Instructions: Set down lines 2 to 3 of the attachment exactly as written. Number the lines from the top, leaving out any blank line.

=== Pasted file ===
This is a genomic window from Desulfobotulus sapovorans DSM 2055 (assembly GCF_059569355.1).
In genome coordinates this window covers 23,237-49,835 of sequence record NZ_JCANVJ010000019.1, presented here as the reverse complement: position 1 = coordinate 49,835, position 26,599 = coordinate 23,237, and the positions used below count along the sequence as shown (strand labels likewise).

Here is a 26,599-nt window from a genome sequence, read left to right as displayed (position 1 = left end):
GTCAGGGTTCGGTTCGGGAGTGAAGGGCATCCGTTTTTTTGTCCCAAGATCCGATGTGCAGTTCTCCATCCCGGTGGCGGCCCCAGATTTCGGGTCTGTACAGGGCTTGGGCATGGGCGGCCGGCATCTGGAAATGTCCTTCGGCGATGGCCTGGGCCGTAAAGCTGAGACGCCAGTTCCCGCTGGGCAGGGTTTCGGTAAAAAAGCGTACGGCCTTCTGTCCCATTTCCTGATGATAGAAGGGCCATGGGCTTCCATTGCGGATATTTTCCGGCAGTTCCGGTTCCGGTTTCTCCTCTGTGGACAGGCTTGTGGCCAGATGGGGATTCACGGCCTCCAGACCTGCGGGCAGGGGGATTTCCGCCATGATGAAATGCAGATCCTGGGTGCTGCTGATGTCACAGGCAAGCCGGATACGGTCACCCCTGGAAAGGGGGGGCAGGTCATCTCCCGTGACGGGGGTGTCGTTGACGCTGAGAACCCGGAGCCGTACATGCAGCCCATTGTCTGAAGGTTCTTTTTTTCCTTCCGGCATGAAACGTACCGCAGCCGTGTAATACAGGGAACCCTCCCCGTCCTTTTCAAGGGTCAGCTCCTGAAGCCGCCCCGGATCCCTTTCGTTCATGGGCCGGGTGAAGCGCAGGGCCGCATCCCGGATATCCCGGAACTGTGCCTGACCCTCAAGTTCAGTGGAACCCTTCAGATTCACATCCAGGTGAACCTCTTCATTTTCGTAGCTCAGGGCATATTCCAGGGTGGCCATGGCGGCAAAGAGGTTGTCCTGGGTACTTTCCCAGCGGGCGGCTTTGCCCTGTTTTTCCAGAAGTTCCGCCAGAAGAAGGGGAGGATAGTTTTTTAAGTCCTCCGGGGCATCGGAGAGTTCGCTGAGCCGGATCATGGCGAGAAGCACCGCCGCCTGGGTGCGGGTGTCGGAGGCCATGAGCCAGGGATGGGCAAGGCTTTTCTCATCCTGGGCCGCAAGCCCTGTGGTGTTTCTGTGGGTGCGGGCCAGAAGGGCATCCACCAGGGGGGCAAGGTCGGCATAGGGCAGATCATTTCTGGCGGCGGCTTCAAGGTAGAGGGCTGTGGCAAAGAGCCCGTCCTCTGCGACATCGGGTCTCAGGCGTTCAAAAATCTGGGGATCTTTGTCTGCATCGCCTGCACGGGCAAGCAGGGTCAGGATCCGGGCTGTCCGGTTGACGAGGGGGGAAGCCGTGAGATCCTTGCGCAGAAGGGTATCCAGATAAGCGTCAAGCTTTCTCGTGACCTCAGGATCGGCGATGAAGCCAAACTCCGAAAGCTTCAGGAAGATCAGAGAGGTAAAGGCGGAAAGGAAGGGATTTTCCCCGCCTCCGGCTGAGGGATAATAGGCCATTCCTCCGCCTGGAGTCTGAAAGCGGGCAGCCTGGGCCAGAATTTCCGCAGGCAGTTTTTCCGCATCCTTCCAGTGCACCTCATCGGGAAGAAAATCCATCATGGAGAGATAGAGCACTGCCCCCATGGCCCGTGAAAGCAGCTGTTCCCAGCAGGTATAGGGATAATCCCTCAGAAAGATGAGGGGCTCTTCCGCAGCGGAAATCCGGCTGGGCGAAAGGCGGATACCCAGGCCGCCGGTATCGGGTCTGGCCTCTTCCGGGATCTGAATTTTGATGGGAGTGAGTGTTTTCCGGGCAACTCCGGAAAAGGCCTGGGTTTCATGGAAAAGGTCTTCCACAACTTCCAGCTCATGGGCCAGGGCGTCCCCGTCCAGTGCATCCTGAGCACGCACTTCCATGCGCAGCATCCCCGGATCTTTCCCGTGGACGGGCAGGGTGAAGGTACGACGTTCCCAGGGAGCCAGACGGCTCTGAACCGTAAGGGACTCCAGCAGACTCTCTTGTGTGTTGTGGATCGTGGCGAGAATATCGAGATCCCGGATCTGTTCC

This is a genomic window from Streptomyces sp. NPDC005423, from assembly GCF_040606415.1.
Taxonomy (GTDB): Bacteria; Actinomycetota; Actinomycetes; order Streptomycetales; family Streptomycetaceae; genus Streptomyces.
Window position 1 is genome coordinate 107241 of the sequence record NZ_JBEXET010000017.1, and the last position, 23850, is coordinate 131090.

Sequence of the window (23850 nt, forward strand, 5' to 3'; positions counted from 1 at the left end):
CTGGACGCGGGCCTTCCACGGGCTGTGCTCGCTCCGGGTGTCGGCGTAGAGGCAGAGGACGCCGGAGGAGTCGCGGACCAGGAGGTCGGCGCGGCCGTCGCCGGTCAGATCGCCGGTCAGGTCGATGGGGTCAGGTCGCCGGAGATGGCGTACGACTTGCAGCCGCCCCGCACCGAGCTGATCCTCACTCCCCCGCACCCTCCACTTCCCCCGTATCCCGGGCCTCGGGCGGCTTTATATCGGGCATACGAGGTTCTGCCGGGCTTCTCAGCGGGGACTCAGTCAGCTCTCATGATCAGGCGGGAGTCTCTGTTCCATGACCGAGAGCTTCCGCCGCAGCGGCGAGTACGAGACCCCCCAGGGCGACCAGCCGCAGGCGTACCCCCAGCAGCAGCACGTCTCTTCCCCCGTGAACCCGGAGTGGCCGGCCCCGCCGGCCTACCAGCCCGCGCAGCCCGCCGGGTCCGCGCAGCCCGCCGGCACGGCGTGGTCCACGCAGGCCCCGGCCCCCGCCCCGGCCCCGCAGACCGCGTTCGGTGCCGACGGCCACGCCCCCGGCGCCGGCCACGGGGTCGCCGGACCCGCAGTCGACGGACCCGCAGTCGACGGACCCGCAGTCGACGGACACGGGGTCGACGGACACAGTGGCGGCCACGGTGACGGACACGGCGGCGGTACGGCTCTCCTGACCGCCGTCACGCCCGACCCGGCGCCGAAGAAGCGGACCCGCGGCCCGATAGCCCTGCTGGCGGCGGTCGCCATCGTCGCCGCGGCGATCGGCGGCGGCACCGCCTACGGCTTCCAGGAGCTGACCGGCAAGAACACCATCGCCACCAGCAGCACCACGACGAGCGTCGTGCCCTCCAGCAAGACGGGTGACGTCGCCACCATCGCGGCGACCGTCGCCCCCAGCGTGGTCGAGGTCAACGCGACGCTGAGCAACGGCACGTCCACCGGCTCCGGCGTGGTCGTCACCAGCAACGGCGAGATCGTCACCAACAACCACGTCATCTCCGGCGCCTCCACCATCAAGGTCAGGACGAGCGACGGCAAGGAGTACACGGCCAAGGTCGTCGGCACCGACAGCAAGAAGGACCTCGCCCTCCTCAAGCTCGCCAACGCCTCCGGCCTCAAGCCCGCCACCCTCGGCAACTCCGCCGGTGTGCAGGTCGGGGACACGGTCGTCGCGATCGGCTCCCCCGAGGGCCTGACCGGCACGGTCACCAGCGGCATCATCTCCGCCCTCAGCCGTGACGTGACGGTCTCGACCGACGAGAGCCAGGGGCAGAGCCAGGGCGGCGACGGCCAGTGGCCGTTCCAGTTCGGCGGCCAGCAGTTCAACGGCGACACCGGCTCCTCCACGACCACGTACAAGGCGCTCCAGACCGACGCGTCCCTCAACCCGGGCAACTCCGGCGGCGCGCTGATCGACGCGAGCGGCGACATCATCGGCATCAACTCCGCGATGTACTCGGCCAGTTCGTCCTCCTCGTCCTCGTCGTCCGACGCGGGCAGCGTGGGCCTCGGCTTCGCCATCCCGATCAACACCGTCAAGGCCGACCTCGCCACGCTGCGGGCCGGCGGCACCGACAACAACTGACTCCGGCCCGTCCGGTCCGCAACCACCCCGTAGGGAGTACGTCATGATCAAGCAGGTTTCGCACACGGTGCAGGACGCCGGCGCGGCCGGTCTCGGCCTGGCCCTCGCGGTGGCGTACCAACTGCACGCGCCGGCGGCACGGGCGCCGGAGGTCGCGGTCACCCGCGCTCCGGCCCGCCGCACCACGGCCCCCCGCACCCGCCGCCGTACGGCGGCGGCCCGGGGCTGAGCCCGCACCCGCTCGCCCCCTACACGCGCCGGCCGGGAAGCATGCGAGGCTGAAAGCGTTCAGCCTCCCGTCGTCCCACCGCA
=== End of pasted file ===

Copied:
In genome coordinates this window covers 23,237-49,835 of sequence record NZ_JCANVJ010000019.1, presented here as the reverse complement: position 1 = coordinate 49,835, position 26,599 = coordinate 23,237, and the positions used below count along the sequence as shown (strand labels likewise).

Here is a 26,599-nt window from a genome sequence, read left to right as displayed (position 1 = left end):